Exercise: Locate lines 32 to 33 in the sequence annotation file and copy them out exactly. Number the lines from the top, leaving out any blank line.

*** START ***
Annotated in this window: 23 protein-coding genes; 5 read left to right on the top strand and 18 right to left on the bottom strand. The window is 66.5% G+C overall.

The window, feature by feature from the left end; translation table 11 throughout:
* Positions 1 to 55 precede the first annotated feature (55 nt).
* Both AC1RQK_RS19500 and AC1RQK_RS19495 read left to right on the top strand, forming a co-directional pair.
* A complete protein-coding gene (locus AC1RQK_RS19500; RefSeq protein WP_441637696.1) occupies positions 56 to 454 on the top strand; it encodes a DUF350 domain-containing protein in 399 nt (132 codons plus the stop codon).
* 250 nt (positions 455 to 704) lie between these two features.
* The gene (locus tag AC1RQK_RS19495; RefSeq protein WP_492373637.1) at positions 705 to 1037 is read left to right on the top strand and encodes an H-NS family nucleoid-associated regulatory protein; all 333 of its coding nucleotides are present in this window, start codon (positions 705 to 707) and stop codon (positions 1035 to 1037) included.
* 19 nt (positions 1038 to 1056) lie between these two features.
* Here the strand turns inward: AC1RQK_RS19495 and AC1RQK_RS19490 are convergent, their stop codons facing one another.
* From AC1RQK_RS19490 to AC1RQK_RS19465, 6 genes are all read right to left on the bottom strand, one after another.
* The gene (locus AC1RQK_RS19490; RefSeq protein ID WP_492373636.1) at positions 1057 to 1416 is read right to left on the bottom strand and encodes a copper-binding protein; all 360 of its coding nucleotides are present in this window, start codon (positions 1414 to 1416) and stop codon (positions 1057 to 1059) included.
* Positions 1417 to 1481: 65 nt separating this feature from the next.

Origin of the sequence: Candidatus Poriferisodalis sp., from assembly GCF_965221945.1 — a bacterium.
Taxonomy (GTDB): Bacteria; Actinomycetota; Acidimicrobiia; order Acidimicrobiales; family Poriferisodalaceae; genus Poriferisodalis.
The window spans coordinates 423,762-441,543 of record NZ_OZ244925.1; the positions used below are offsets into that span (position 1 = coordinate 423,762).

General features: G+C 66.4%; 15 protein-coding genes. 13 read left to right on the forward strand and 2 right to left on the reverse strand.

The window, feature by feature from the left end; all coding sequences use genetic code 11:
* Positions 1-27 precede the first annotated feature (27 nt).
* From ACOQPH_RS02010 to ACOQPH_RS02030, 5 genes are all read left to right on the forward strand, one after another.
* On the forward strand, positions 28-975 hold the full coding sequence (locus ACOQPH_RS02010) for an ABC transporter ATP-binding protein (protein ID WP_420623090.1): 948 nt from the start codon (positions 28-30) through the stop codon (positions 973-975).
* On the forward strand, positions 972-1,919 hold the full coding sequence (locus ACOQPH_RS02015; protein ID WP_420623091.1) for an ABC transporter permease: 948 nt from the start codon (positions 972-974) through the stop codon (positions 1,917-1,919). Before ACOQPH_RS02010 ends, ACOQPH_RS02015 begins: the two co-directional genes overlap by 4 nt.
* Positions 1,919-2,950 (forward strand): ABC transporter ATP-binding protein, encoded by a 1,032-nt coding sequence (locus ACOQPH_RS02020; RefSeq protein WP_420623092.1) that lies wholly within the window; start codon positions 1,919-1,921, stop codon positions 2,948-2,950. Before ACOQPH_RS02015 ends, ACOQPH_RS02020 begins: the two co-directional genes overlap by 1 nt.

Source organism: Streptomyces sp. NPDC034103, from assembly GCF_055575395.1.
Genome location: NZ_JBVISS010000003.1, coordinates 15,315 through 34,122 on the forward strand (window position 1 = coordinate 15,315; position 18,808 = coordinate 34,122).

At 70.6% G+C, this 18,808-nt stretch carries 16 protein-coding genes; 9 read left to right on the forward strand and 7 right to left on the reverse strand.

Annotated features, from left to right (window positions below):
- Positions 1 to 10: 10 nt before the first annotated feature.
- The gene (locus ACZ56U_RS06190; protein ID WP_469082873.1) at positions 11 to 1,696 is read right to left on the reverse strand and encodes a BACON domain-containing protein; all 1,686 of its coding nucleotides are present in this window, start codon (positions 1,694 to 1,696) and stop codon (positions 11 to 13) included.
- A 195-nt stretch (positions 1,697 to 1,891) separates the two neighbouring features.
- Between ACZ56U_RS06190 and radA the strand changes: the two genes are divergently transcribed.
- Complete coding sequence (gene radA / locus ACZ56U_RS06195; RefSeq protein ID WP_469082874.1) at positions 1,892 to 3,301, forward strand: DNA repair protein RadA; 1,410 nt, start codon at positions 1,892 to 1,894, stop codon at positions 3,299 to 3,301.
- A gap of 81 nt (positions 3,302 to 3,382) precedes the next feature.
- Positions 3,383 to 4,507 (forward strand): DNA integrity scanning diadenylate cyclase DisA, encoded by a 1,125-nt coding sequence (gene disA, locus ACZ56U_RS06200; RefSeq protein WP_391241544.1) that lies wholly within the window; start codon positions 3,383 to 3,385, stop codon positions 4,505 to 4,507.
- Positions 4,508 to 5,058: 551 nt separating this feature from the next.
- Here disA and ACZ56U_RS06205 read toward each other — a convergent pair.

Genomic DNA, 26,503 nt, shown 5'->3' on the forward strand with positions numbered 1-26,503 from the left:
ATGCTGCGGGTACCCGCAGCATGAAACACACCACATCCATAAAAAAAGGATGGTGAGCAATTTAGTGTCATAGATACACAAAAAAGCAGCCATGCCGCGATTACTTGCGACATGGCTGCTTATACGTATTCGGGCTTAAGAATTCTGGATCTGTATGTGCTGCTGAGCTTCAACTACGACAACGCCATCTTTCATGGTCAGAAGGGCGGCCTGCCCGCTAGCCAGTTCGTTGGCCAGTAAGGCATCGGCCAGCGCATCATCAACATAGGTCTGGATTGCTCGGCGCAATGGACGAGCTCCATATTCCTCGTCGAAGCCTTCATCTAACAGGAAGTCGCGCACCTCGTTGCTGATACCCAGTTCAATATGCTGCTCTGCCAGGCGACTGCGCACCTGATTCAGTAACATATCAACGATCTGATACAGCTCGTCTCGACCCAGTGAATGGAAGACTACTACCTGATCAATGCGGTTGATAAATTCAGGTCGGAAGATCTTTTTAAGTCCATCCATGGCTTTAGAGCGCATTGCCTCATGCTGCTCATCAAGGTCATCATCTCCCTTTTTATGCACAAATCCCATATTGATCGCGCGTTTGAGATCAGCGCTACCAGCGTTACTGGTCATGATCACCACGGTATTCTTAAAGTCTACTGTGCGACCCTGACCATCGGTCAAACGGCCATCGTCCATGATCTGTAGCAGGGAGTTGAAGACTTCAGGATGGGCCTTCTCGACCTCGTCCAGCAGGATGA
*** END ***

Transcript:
- A gap of 81 nt (positions 3,302 to 3,382) precedes the next feature.
- Positions 3,383 to 4,507 (forward strand): DNA integrity scanning diadenylate cyclase DisA, encoded by a 1,125-nt coding sequence (gene disA, locus ACZ56U_RS06200; RefSeq protein WP_391241544.1) that lies wholly within the window; start codon positions 3,383 to 3,385, stop codon positions 4,505 to 4,507.